Ideas for walkability along Jefferson Street include a makeover for the street and the addition of roundabouts to calm traffic and make a beautiful two-way street road diet feasible. USDOT officials suggested performing “an inventory and assessment of the corridor to identify key areas of improvement and opportunity to make the Jefferson Street Corridor friendly and accessible for all ages and abilities,” and providing “multimodal transit options” along the corridor to promote walkability and connectivity.



Existing and suggested road diet for Jefferson Street.

Designers and engineers suggested preserving historic buildings—but also identified opportunities for mixed-use infill development. Subsidized affordable housing was looked at as part of the mix. Nashville is growing steadily, especially in neighborhoods around downtown. With the exception of the eastern end of Jefferson Street, this corridor is not sharing in that prosperity.

"We need the city to support and promote Jefferson Street," said one resident, upset about lack of city investment in the neighborhood. Mayor Megan Berry participated in the event, signaling that a Jefferson Street revitalization is a priority for the city.


Infill opportunities suggested for Jefferson Street.

One of the suggestions is to establish “an umbrella organization that represents all the stakeholders in the Jefferson street corridor to support equitable mixed-use development that encourages small business, affordable housing, and a robust workforce. Incorporate an additional layer of easily implementable land-use policy and design standards that capture the vision, culture, and character of the Jefferson street corridor.”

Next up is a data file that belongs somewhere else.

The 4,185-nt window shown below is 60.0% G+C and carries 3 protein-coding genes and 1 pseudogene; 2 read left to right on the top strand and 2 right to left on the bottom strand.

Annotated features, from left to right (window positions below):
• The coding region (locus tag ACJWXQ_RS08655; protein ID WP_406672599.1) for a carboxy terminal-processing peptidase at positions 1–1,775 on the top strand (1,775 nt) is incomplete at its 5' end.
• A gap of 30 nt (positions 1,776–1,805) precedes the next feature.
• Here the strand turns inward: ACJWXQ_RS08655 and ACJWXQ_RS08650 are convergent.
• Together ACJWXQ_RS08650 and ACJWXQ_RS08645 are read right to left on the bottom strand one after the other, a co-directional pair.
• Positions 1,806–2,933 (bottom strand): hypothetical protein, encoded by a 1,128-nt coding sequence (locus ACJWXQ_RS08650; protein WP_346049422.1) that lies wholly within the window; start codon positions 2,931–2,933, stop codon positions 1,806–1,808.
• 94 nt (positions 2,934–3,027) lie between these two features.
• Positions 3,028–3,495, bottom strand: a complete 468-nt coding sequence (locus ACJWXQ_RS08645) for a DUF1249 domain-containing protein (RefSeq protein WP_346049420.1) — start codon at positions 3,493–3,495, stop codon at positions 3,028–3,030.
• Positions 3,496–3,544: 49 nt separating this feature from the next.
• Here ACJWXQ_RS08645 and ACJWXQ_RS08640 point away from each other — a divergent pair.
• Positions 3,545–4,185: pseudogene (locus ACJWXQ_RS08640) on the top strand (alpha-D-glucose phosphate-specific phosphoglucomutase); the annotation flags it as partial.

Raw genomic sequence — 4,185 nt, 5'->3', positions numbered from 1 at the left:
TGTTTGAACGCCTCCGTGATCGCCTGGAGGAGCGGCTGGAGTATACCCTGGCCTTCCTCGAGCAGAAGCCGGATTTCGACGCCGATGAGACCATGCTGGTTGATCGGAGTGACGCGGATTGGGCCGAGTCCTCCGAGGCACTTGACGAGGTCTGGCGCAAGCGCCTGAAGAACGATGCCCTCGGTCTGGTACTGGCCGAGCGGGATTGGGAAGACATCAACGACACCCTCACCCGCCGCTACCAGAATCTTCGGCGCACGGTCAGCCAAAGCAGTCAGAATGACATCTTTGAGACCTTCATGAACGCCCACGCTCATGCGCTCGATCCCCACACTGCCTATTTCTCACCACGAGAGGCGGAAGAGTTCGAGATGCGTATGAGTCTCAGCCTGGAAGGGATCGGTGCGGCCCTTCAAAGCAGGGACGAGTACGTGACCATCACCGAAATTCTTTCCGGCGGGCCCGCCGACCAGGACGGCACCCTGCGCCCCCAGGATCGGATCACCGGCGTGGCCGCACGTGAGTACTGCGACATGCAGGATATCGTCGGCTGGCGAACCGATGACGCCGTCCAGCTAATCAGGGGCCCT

Development is both encouraging and worrisome to residents. “You know, I’d like to see more discussion with landowners, property owners, etcetera, about how they are impacted,” said Janice Overton, who was quoted by a Nashville NPR reporter. Residents were careful to point out that the dense developments that are spouting up elsewhere in the city would be out of character along Jefferson.

In light of an ongoing development boom in Nashville, context-sensitive design standards were suggested to ensure that new growth along Jefferson Street reflects its historic character and its community’s values. Design professionals like Dunham-Jones, along with multiple CNU member volunteers and a workshop team from Toole Design Group, Inc, provided quick sketches of what mixed-use development could look like.

Additionally, local residents expressed hopes that the proposed improvements could help integrate the neighborhood’s educational institutions—both their physical campuses and the community opportunities they offer. The workshop’s leaders highlighted connectivity for neighborhood institutions as a priority in the resulting designs.

USDOT officials emphasized that the workshop is the “start of a conversation” that will continue long into the future of North Nashville. “"We are here to elasticize your mind. This process is designed to encourage you to think as far ahead as possible," says Stephanie Jones, senior counselor to the Secretary and Chief Opportunities Officer for USDOT.

Participants included students from the historically black institutions, who were among the most excited at possibilities. “These design sessions are insightful,” said Joseph Love, a student and neighborhood artist. “I’ve been part of planning on my campus, but this is a different beast. This is big-time. Here we’re thinking about the entire community. It kinda blows my mind. The best part is seeing how different people, groups, and systems work together (or not) to impact our neighborhood. …I think the vision can work. I think we gotta get people to cooperate and compromise. We need to make sure all decisions are fair and balanced.”